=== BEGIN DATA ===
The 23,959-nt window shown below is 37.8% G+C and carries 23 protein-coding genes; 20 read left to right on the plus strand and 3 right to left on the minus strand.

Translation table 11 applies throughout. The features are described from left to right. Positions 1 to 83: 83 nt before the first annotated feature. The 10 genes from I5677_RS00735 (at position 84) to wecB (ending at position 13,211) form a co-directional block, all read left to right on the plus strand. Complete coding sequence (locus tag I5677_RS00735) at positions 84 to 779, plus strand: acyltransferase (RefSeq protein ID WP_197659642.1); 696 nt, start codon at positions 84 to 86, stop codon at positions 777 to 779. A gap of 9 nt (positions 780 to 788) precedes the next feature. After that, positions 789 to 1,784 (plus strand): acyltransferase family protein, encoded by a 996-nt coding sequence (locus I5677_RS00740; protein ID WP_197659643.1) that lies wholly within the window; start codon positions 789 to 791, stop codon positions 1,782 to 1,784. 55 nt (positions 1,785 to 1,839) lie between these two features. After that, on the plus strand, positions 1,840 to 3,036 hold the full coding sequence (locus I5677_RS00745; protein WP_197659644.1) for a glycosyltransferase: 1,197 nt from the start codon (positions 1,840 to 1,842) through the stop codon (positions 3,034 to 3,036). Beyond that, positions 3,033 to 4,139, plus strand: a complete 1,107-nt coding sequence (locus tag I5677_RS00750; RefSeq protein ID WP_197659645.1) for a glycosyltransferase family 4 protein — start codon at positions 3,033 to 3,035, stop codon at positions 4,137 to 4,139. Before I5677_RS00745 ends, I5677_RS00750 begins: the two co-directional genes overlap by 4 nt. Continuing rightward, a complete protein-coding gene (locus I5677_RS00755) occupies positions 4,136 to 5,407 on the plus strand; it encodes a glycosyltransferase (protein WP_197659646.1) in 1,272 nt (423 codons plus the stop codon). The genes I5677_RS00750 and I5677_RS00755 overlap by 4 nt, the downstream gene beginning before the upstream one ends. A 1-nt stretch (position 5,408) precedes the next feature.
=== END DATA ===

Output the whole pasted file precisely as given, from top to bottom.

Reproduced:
The 23,959-nt window shown below is 37.8% G+C and carries 23 protein-coding genes; 20 read left to right on the plus strand and 3 right to left on the minus strand.

Translation table 11 applies throughout. The features are described from left to right. Positions 1 to 83: 83 nt before the first annotated feature. The 10 genes from I5677_RS00735 (at position 84) to wecB (ending at position 13,211) form a co-directional block, all read left to right on the plus strand. Complete coding sequence (locus tag I5677_RS00735) at positions 84 to 779, plus strand: acyltransferase (RefSeq protein ID WP_197659642.1); 696 nt, start codon at positions 84 to 86, stop codon at positions 777 to 779. A gap of 9 nt (positions 780 to 788) precedes the next feature. After that, positions 789 to 1,784 (plus strand): acyltransferase family protein, encoded by a 996-nt coding sequence (locus I5677_RS00740; protein ID WP_197659643.1) that lies wholly within the window; start codon positions 789 to 791, stop codon positions 1,782 to 1,784. 55 nt (positions 1,785 to 1,839) lie between these two features. After that, on the plus strand, positions 1,840 to 3,036 hold the full coding sequence (locus I5677_RS00745; protein WP_197659644.1) for a glycosyltransferase: 1,197 nt from the start codon (positions 1,840 to 1,842) through the stop codon (positions 3,034 to 3,036). Beyond that, positions 3,033 to 4,139, plus strand: a complete 1,107-nt coding sequence (locus tag I5677_RS00750; RefSeq protein ID WP_197659645.1) for a glycosyltransferase family 4 protein — start codon at positions 3,033 to 3,035, stop codon at positions 4,137 to 4,139. Before I5677_RS00745 ends, I5677_RS00750 begins: the two co-directional genes overlap by 4 nt. Continuing rightward, a complete protein-coding gene (locus I5677_RS00755) occupies positions 4,136 to 5,407 on the plus strand; it encodes a glycosyltransferase (protein WP_197659646.1) in 1,272 nt (423 codons plus the stop codon). The genes I5677_RS00750 and I5677_RS00755 overlap by 4 nt, the downstream gene beginning before the upstream one ends. A 1-nt stretch (position 5,408) precedes the next feature.